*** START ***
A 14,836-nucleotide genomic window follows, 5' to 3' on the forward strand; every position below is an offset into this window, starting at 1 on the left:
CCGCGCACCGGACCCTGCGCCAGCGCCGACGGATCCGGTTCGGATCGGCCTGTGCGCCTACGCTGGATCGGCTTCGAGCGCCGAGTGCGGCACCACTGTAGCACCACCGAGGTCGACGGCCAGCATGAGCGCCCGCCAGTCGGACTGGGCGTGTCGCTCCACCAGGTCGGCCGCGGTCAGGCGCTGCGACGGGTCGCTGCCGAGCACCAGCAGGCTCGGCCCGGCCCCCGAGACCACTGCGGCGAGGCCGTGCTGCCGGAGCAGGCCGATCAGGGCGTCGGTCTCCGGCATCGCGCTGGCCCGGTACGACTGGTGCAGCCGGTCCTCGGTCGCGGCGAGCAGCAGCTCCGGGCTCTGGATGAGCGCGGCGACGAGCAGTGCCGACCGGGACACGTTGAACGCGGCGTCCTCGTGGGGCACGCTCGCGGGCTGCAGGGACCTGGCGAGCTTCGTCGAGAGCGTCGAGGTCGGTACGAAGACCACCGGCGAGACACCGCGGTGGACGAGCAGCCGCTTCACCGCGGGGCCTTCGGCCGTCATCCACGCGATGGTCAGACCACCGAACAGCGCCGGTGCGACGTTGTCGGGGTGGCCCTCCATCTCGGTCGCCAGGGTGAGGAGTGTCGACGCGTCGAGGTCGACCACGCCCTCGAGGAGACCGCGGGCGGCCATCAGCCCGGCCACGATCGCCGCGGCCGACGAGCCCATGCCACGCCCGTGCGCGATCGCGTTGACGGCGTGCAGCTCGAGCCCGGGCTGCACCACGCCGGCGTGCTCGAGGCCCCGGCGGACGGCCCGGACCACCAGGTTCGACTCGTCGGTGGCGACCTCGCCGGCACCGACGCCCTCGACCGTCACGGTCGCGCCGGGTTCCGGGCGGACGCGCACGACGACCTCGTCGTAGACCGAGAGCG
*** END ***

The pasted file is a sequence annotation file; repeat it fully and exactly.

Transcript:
A 14,836-nucleotide genomic window follows, 5' to 3' on the forward strand; every position below is an offset into this window, starting at 1 on the left:
CCGCGCACCGGACCCTGCGCCAGCGCCGACGGATCCGGTTCGGATCGGCCTGTGCGCCTACGCTGGATCGGCTTCGAGCGCCGAGTGCGGCACCACTGTAGCACCACCGAGGTCGACGGCCAGCATGAGCGCCCGCCAGTCGGACTGGGCGTGTCGCTCCACCAGGTCGGCCGCGGTCAGGCGCTGCGACGGGTCGCTGCCGAGCACCAGCAGGCTCGGCCCGGCCCCCGAGACCACTGCGGCGAGGCCGTGCTGCCGGAGCAGGCCGATCAGGGCGTCGGTCTCCGGCATCGCGCTGGCCCGGTACGACTGGTGCAGCCGGTCCTCGGTCGCGGCGAGCAGCAGCTCCGGGCTCTGGATGAGCGCGGCGACGAGCAGTGCCGACCGGGACACGTTGAACGCGGCGTCCTCGTGGGGCACGCTCGCGGGCTGCAGGGACCTGGCGAGCTTCGTCGAGAGCGTCGAGGTCGGTACGAAGACCACCGGCGAGACACCGCGGTGGACGAGCAGCCGCTTCACCGCGGGGCCTTCGGCCGTCATCCACGCGATGGTCAGACCACCGAACAGCGCCGGTGCGACGTTGTCGGGGTGGCCCTCCATCTCGGTCGCCAGGGTGAGGAGTGTCGACGCGTCGAGGTCGACCACGCCCTCGAGGAGACCGCGGGCGGCCATCAGCCCGGCCACGATCGCCGCGGCCGACGAGCCCATGCCACGCCCGTGCGCGATCGCGTTGACGGCGTGCAGCTCGAGCCCGGGCTGCACCACGCCGGCGTGCTCGAGGCCCCGGCGGACGGCCCGGACCACCAGGTTCGACTCGTCGGTGGCGACCTCGCCGGCACCGACGCCCTCGACCGTCACGGTCGCGCCGGGTTCCGGGCGGACGCGCACGACGACCTCGTCGTAGACCGAGAGCG